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Project

Ultrafast Contrast-enhanced Ultrasound to Measure Local Blood Flow after SCI

Funder: Craig H Neilsen Foundation

Funding period
USD 287 K
Funding amount
Abstract
Traumatic spinal cord injury (tSCI) develops in 2 phases. The first phase consists of the primary injury where cell death results from direct mechanical destruction of tissue. In the second phase, secondary injury results in cell death expanding into the area surrounding the primary injury. Ischemia, inadequate blood supply, is likely a key factor responsible for secondary injury. Indeed, after traumatic brain injury, careful management of perfusion pressure has resulted in significantly improved clinical outcomes. While current spine trauma guidelines recommend maintenance of a mean arterial pressure of greater than 85 mmHg, strict management and maintenance of local spinal perfusion is currently not feasible. This is in part due to the lack of technology to measure tissue perfusion directly within the injured spinal cord.Therefore, development of clinical and preclinical techniques that can accurately assess the vascular system following spinal cord after trauma are needed. We propose to develop ultrafast contrast-enhanced ultrasound (CEUS) Doppler at elevated frequencies (>15MHz) for measurement of blood flow changes following tSCI in a rat model. Ultrasound contrast agents have been in clinical use for over 20 years to detect perfusion deficits ranging from ischemia in the heart, trauma in the abdomen, to tumors. Here, we propose to develop ultrafast CEUS Doppler enabling for the first time simultaneous imaging of tissue perfusion and blood flow dynamics in spine vasculature. We will first develop ultrafast CEUS Doppler to visualize changes in both vascular structure and blood flow dynamics of spinal vessels (>50-80µm) arising from tSCI. Blood flow dynamics estimated by ultrafast CEUS Doppler will be validated by comparing the data with measurements obtained from conventional Doppler device in both in vitro and in vivo studies. Next, we will develop ultrafast CEUS Doppler’s capability to visualize perfusion changes resulting from tSCI. CEUS-based measurements of tissue perfusion will be compared with those obtained from microsphere deposition method, considered to be a gold standard. Finally, we seek to identify hemodynamic characteristics and perfusion thresholds that can best predict lesion severity and tissue at risk for secondary injury. Successful completion of our proposed studies has the potential to culminate in a novel CEUS-based biomarker able to identify the tissue at risk for secondary injury resulting from tSCI. Thus, the proposed work could lay the foundation to develop objective inclusion criteria for neuroprotective spinal cord injury trials and to validate our preclinical tSCI models. (CHN: SCIRTS chn:wdg)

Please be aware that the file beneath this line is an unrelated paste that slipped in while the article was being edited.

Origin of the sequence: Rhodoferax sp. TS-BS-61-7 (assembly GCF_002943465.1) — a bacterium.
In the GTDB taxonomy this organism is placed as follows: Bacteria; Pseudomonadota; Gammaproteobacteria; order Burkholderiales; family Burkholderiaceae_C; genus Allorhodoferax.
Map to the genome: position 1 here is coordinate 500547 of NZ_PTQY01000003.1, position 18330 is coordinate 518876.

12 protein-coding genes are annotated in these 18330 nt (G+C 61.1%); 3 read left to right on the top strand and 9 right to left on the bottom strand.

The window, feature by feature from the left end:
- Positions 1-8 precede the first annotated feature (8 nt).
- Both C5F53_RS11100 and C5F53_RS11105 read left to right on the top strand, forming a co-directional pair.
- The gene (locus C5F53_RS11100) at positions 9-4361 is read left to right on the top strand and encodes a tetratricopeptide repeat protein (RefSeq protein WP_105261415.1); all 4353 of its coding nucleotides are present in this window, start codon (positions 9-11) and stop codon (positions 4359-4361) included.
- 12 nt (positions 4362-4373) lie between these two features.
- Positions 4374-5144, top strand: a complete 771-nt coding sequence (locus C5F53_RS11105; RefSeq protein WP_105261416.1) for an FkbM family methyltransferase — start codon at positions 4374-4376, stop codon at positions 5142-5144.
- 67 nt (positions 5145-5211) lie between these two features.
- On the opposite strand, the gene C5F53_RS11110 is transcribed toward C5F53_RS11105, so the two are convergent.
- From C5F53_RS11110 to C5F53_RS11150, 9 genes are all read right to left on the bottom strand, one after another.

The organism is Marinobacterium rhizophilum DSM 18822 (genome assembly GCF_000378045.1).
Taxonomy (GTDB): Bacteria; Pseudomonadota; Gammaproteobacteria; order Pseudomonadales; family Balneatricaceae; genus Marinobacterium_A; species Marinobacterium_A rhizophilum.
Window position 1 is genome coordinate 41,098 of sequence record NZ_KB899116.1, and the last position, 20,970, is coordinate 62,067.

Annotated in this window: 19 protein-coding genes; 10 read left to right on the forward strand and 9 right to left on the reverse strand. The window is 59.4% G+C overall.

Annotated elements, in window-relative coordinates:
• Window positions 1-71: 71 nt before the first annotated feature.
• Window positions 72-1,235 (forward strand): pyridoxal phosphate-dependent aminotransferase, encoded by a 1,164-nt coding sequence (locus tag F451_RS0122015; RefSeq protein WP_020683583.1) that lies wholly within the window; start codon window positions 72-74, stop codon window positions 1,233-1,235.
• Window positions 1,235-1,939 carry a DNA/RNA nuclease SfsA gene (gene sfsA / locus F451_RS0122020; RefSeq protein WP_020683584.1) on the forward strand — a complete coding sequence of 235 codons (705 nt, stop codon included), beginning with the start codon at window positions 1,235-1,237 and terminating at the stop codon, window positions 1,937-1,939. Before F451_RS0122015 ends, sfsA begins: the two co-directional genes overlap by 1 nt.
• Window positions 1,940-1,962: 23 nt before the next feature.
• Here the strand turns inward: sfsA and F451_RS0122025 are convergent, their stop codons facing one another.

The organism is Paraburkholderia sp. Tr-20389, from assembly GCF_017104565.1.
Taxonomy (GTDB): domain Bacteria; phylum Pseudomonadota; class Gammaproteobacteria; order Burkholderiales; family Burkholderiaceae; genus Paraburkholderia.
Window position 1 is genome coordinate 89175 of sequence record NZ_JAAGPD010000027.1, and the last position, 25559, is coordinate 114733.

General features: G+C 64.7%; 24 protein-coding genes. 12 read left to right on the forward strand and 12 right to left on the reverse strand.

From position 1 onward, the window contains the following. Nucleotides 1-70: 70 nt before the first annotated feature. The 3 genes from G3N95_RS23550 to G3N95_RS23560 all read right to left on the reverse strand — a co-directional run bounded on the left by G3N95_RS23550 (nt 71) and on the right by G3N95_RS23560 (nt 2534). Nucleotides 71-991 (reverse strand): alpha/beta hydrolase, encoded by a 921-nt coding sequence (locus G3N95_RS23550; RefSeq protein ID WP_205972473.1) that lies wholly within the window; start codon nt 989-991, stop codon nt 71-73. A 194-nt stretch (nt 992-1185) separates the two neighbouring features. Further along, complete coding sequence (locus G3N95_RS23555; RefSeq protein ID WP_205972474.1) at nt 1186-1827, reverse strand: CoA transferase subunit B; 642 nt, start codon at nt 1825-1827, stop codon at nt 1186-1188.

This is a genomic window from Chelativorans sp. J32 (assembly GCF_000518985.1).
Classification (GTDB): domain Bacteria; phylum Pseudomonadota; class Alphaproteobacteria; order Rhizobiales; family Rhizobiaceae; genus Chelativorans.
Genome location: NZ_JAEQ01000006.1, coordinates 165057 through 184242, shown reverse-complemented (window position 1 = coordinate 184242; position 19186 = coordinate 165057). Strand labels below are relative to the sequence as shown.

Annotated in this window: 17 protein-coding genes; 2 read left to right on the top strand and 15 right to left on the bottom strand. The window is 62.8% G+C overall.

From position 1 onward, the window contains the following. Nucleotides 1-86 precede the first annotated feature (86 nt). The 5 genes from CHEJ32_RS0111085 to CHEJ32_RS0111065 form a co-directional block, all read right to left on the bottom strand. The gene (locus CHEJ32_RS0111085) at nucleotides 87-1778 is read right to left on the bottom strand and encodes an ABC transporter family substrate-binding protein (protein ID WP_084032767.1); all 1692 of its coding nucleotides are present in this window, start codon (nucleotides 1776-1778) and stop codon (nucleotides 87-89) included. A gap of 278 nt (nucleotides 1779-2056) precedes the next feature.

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System

Categories
  • FOR (ANZSRC)

    1102 Cardiorespiratory Medicine and Haematology

  • RCDC

    Injury (total) Accidents/Adverse Effects

  • RCDC

    Injury - Trauma - (Head and Spine)

  • RCDC

    Cardiovascular

  • RCDC

    Bioengineering

  • RCDC

    Neurosciences

  • RCDC

    Diagnostic Radiology

  • RCDC

    Spinal Cord Injury

  • RCDC

    Neurodegenerative

  • HRCS HC

    Cardiovascular

  • HRCS RAC

    4.1 Discovery and preclinical testing of markers and technologies

  • HRCS RAC

    4.2 Evaluation of markers and technologies

  • Health Research Areas

    Biomedical

  • Broad Research Areas

    Clinical Medicine and Science